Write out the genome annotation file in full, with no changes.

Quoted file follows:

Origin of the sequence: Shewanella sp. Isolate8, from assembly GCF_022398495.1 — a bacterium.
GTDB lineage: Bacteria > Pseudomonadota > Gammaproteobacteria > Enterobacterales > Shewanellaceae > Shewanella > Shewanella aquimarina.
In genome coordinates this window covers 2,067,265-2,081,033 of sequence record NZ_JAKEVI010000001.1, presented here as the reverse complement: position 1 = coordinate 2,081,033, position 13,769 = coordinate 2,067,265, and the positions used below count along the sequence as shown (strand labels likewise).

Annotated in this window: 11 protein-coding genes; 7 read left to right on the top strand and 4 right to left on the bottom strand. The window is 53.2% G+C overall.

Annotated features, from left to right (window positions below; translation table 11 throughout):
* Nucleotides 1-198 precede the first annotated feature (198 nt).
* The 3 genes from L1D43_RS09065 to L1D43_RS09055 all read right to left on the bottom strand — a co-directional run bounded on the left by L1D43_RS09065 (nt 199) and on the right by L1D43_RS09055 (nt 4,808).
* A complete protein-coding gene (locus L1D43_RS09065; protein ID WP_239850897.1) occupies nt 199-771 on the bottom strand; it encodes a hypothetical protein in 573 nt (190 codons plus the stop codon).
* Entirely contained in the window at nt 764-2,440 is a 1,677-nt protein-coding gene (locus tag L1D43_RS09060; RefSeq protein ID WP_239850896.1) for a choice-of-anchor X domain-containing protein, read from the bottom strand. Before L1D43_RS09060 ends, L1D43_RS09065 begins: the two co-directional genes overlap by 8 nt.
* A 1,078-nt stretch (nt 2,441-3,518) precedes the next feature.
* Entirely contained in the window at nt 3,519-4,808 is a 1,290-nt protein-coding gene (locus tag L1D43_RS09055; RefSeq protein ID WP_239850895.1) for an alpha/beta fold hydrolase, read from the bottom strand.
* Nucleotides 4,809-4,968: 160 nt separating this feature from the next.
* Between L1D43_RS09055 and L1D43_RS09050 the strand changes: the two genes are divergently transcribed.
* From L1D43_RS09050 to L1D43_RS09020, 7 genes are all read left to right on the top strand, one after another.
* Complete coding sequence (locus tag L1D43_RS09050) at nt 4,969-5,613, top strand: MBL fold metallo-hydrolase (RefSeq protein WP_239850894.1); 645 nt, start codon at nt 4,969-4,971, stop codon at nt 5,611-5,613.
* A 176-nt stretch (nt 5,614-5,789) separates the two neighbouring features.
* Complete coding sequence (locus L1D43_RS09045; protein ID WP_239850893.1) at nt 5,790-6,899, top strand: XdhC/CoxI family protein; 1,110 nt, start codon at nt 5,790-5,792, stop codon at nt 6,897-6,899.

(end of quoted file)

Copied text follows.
Origin of the sequence: Shewanella sp. Isolate8, from assembly GCF_022398495.1 — a bacterium.
GTDB lineage: Bacteria > Pseudomonadota > Gammaproteobacteria > Enterobacterales > Shewanellaceae > Shewanella > Shewanella aquimarina.
In genome coordinates this window covers 2,067,265-2,081,033 of sequence record NZ_JAKEVI010000001.1, presented here as the reverse complement: position 1 = coordinate 2,081,033, position 13,769 = coordinate 2,067,265, and the positions used below count along the sequence as shown (strand labels likewise).

Annotated in this window: 11 protein-coding genes; 7 read left to right on the top strand and 4 right to left on the bottom strand. The window is 53.2% G+C overall.

Annotated features, from left to right (window positions below; translation table 11 throughout):
* Nucleotides 1-198 precede the first annotated feature (198 nt).
* The 3 genes from L1D43_RS09065 to L1D43_RS09055 all read right to left on the bottom strand — a co-directional run bounded on the left by L1D43_RS09065 (nt 199) and on the right by L1D43_RS09055 (nt 4,808).
* A complete protein-coding gene (locus L1D43_RS09065; protein ID WP_239850897.1) occupies nt 199-771 on the bottom strand; it encodes a hypothetical protein in 573 nt (190 codons plus the stop codon).
* Entirely contained in the window at nt 764-2,440 is a 1,677-nt protein-coding gene (locus tag L1D43_RS09060; RefSeq protein ID WP_239850896.1) for a choice-of-anchor X domain-containing protein, read from the bottom strand. Before L1D43_RS09060 ends, L1D43_RS09065 begins: the two co-directional genes overlap by 8 nt.
* A 1,078-nt stretch (nt 2,441-3,518) precedes the next feature.
* Entirely contained in the window at nt 3,519-4,808 is a 1,290-nt protein-coding gene (locus tag L1D43_RS09055; RefSeq protein ID WP_239850895.1) for an alpha/beta fold hydrolase, read from the bottom strand.
* Nucleotides 4,809-4,968: 160 nt separating this feature from the next.
* Between L1D43_RS09055 and L1D43_RS09050 the strand changes: the two genes are divergently transcribed.
* From L1D43_RS09050 to L1D43_RS09020, 7 genes are all read left to right on the top strand, one after another.
* Complete coding sequence (locus tag L1D43_RS09050) at nt 4,969-5,613, top strand: MBL fold metallo-hydrolase (RefSeq protein WP_239850894.1); 645 nt, start codon at nt 4,969-4,971, stop codon at nt 5,611-5,613.
* A 176-nt stretch (nt 5,614-5,789) separates the two neighbouring features.
* Complete coding sequence (locus L1D43_RS09045; protein ID WP_239850893.1) at nt 5,790-6,899, top strand: XdhC/CoxI family protein; 1,110 nt, start codon at nt 5,790-5,792, stop codon at nt 6,897-6,899.